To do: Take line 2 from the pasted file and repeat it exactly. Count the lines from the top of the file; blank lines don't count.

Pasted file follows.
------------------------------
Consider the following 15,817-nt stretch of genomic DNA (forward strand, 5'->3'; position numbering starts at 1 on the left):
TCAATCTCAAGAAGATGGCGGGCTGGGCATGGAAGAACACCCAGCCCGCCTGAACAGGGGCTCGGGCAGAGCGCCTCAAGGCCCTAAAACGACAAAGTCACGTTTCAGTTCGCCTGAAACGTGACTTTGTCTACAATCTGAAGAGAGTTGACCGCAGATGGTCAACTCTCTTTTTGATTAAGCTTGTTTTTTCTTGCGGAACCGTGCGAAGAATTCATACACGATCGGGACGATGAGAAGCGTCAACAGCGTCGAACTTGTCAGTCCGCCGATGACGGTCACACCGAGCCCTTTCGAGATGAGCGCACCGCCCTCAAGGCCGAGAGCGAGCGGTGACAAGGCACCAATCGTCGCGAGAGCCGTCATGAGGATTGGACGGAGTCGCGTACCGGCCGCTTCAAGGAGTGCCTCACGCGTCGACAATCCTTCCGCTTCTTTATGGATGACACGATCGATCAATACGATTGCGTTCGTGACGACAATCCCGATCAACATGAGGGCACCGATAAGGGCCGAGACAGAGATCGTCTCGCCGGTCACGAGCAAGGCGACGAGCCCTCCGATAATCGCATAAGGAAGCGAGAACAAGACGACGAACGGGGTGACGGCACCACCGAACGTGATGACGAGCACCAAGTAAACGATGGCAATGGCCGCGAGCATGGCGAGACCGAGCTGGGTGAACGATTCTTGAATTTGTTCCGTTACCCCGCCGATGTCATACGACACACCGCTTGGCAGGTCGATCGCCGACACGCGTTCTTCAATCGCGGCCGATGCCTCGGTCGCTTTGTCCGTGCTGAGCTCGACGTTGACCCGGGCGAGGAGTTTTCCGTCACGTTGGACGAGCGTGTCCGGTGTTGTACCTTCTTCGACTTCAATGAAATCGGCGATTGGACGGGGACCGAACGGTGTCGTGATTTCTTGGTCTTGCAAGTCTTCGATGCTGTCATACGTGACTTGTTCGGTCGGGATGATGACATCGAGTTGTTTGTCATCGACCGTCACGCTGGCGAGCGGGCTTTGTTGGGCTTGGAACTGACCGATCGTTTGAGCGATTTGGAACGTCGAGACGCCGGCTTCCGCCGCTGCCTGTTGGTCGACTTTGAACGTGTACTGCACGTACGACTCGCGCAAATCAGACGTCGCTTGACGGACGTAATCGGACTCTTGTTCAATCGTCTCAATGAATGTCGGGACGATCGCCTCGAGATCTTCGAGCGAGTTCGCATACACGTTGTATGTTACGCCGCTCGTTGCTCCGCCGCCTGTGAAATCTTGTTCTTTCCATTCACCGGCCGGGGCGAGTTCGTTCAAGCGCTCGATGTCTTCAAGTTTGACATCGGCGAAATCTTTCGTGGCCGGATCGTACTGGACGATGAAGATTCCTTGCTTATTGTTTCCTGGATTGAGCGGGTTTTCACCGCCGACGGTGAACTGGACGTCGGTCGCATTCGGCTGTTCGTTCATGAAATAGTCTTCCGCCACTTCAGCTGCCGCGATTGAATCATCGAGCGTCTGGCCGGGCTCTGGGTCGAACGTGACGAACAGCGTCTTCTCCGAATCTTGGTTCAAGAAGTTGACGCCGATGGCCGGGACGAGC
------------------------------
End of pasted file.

TCAATCTCAAGAAGATGGCGGGCTGGGCATGGAAGAACACCCAGCCCGCCTGAACAGGGGCTCGGGCAGAGCGCCTCAAGGCCCTAAAACGACAAAGTCACGTTTCAGTTCGCCTGAAACGTGACTTTGTCTACAATCTGAAGAGAGTTGACCGCAGATGGTCAACTCTCTTTTTGATTAAGCTTGTTTTTTCTTGCGGAACCGTGCGAAGAATTCATACACGATCGGGACGATGAGAAGCGTCAACAGCGTCGAACTTGTCAGTCCGCCGATGACGGTCACACCGAGCCCTTTCGAGATGAGCGCACCGCCCTCAAGGCCGAGAGCGAGCGGTGACAAGGCACCAATCGTCGCGAGAGCCGTCATGAGGATTGGACGGAGTCGCGTACCGGCCGCTTCAAGGAGTGCCTCACGCGTCGACAATCCTTCCGCTTCTTTATGGATGACACGATCGATCAATACGATTGCGTTCGTGACGACAATCCCGATCAACATGAGGGCACCGATAAGGGCCGAGACAGAGATCGTCTCGCCGGTCACGAGCAAGGCGACGAGCCCTCCGATAATCGCATAAGGAAGCGAGAACAAGACGACGAACGGGGTGACGGCACCACCGAACGTGATGACGAGCACCAAGTAAACGATGGCAATGGCCGCGAGCATGGCGAGACCGAGCTGGGTGAACGATTCTTGAATTTGTTCCGTTACCCCGCCGATGTCATACGACACACCGCTTGGCAGGTCGATCGCCGACACGCGTTCTTCAATCGCGGCCGATGCCTCGGTCGCTTTGTCCGTGCTGAGCTCGACGTTGACCCGGGCGAGGAGTTTTCCGTCACGTTGGACGAGCGTGTCCGGTGTTGTACCTTCTTCGACTTCAATGAAATCGGCGATTGGACGGGGACCGAACGGTGTCGTGATTTCTTGGTCTTGCAAGTCTTCGATGCTGTCATACGTGACTTGTTCGGTCGGGATGATGACATCGAGTTGTTTGTCATCGACCGTCACGCTGGCGAGCGGGCTTTGTTGGGCTTGGAACTGACCGATCGTTTGAGCGATTTGGAACGTCGAGACGCCGGCTTCCGCCGCTGCCTGTTGGTCGACTTTGAACGTGTACTGCACGTACGACTCGCGCAAATCAGACGTCGCTTGACGGACGTAATCGGACTCTTGTTCAATCGTCTCAATGAATGTCGGGACGATCGCCTCGAGATCTTCGAGCGAGTTCGCATACACGTTGTATGTTACGCCGCTCGTTGCTCCGCCGCCTGTGAAATCTTGTTCTTTCCATTCACCGGCCGGGGCGAGTTCGTTCAAGCGCTCGATGTCTTCAAGTTTGACATCGGCGAAATCTTTCGTGGCCGGATCGTACTGGACGATGAAGATTCCTTGCTTATTGTTTCCTGGATTGAGCGGGTTTTCACCGCCGACGGTGAACTGGACGTCGGTCGCATTCGGCTGTTCGTTCATGAAATAGTCTTCCGCCACTTCAGCTGCCGCGATTGAATCATCGAGCGTCTGGCCGGGCTCTGGGTCGAACGTGACGAACAGCGTCTTCTCCGAATCTTGGTTCAAGAAGTTGACGCCGATGGCCGGGACGAGC